4. I am not a fan of the new car designs either. I have never seen an SUV I liked and many of the new car and SUV designs look like they came from the same people that designed the Transformer toys a generation ago.
  5. Job No. 8870 on the body tag says it was a 1929 Chevrolet, AC series, International model, 2 door coach. If you can find the brass tag approximately 1 x 1.5 inches nailed to the floor just inside the right door, we can provide more information. The number on this tag is the cars serial number, which is what they call the VIN today. The first one or two digits will tell you which factory the car was built in, AC for your series (1929 car), next two digits for the month is was built and the last set of digits began with the number 1 for the first car made on that assembly line and ran sequentially to the number for the last car off the assembly line.
  6. It is difficult to see the front fender detail, but my guess is a 1925 or 26 Chevrolet.
  7. I just love it, when is the coming to the US. I live on a road with a 25 MPH speed limit and I believe I am the only driver that goes the speed limit. There are two parks 500 feet apart and on opposite sides of the road with my house half way between the two. One park has 5 little league ball fields and other family facilities for picnics and the other park has 4 or 5 soccer fields and a walking walkway round the perimeter. I the summer time families are frequently crossing the road to walk between the two parks and at least half the car traffic is going 45 or 50 MPH. Bring it on!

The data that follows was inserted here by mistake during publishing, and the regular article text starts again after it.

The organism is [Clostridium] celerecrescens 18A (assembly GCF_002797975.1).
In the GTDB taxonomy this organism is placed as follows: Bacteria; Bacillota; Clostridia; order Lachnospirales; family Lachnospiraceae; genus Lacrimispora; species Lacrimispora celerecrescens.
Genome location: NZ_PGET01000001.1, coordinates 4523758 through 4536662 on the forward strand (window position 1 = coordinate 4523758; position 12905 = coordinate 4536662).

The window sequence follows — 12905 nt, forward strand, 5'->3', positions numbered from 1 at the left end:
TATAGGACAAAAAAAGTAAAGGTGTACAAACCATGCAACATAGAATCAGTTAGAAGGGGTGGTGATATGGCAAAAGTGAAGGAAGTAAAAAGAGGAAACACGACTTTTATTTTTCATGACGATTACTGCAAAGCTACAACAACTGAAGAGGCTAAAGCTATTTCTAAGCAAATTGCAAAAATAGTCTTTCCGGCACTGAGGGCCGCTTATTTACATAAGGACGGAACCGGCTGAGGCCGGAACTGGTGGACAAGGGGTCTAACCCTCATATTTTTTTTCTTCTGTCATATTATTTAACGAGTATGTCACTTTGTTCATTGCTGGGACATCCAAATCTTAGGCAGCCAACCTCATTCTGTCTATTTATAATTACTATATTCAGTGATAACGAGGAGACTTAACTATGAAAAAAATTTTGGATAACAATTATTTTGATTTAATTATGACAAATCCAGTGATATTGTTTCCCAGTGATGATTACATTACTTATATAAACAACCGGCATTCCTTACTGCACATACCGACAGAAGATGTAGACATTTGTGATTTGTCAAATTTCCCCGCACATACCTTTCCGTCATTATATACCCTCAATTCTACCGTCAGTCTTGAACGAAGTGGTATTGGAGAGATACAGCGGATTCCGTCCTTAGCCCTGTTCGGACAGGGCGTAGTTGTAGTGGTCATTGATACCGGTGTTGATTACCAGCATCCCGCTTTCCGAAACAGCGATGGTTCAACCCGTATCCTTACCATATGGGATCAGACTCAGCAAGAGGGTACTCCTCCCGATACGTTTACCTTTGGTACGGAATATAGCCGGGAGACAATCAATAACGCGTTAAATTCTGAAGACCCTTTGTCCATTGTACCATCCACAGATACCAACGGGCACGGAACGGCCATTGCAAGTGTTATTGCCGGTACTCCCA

8. The last time I had a valet attempt to park my manual transmission 2002 BMW Z3 it was in exactly the same location when I picked it up as when I dropped it off. No one responsible for parking cars at the hotel new how to drive a manual transmission. At least they were not dumb enough to try and drive it.
  9. I normally use Bill Hirsch's tank sealer kits also, but for $289 the tank in Xander's link seems like a real bargain.
  10. I am not a fan of quoting others posts. Some people take it to the extreme and have others quotes in almost every posting they do and it gets annoying. Then again, maybe I am just getting to old and find everything annoying.
  11. As stated above, when I adjust the valves on my 1933 Chevrolet Master I add .002 to .003 and adjust them cold and then tweak them in after the engine is hot. In fact I do the final adjustment with the engine running at slow idle. That is the way I was taught by an old Chevy guy who owned a 1931 back in the late 60s and that is how I still do it. The feeler gauge is good for adjusting the valves about two times, LOL.